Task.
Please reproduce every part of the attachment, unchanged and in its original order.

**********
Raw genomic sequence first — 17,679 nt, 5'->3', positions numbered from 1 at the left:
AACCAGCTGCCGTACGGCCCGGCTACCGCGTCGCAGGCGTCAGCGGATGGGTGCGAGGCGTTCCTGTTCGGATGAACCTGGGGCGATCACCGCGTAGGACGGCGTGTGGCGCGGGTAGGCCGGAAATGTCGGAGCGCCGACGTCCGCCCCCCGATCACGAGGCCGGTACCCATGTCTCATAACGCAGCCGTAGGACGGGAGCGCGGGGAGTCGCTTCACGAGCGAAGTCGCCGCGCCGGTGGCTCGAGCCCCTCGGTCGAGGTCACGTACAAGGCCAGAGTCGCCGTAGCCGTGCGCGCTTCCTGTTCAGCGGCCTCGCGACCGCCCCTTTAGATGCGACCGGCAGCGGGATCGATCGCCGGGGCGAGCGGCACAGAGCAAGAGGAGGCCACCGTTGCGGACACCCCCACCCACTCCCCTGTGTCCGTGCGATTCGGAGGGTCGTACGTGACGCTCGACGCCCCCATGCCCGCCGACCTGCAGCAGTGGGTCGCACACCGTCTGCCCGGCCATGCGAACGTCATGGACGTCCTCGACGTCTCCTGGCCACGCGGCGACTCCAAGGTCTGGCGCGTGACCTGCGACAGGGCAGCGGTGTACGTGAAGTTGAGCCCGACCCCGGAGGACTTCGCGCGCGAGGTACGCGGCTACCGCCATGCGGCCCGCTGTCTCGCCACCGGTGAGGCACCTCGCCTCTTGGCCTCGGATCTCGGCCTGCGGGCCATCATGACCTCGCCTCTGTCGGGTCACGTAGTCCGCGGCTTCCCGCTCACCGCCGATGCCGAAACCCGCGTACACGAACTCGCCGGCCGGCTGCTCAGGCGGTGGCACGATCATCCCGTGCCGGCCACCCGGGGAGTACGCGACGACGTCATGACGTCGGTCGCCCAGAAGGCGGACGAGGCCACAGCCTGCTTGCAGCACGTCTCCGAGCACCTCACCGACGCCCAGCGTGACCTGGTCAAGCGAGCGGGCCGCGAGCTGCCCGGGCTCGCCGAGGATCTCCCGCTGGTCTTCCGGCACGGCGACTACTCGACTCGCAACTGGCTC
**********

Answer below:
Raw genomic sequence first — 17,679 nt, 5'->3', positions numbered from 1 at the left:
AACCAGCTGCCGTACGGCCCGGCTACCGCGTCGCAGGCGTCAGCGGATGGGTGCGAGGCGTTCCTGTTCGGATGAACCTGGGGCGATCACCGCGTAGGACGGCGTGTGGCGCGGGTAGGCCGGAAATGTCGGAGCGCCGACGTCCGCCCCCCGATCACGAGGCCGGTACCCATGTCTCATAACGCAGCCGTAGGACGGGAGCGCGGGGAGTCGCTTCACGAGCGAAGTCGCCGCGCCGGTGGCTCGAGCCCCTCGGTCGAGGTCACGTACAAGGCCAGAGTCGCCGTAGCCGTGCGCGCTTCCTGTTCAGCGGCCTCGCGACCGCCCCTTTAGATGCGACCGGCAGCGGGATCGATCGCCGGGGCGAGCGGCACAGAGCAAGAGGAGGCCACCGTTGCGGACACCCCCACCCACTCCCCTGTGTCCGTGCGATTCGGAGGGTCGTACGTGACGCTCGACGCCCCCATGCCCGCCGACCTGCAGCAGTGGGTCGCACACCGTCTGCCCGGCCATGCGAACGTCATGGACGTCCTCGACGTCTCCTGGCCACGCGGCGACTCCAAGGTCTGGCGCGTGACCTGCGACAGGGCAGCGGTGTACGTGAAGTTGAGCCCGACCCCGGAGGACTTCGCGCGCGAGGTACGCGGCTACCGCCATGCGGCCCGCTGTCTCGCCACCGGTGAGGCACCTCGCCTCTTGGCCTCGGATCTCGGCCTGCGGGCCATCATGACCTCGCCTCTGTCGGGTCACGTAGTCCGCGGCTTCCCGCTCACCGCCGATGCCGAAACCCGCGTACACGAACTCGCCGGCCGGCTGCTCAGGCGGTGGCACGATCATCCCGTGCCGGCCACCCGGGGAGTACGCGACGACGTCATGACGTCGGTCGCCCAGAAGGCGGACGAGGCCACAGCCTGCTTGCAGCACGTCTCCGAGCACCTCACCGACGCCCAGCGTGACCTGGTCAAGCGAGCGGGCCGCGAGCTGCCCGGGCTCGCCGAGGATCTCCCGCTGGTCTTCCGGCACGGCGACTACTCGACTCGCAACTGGCTC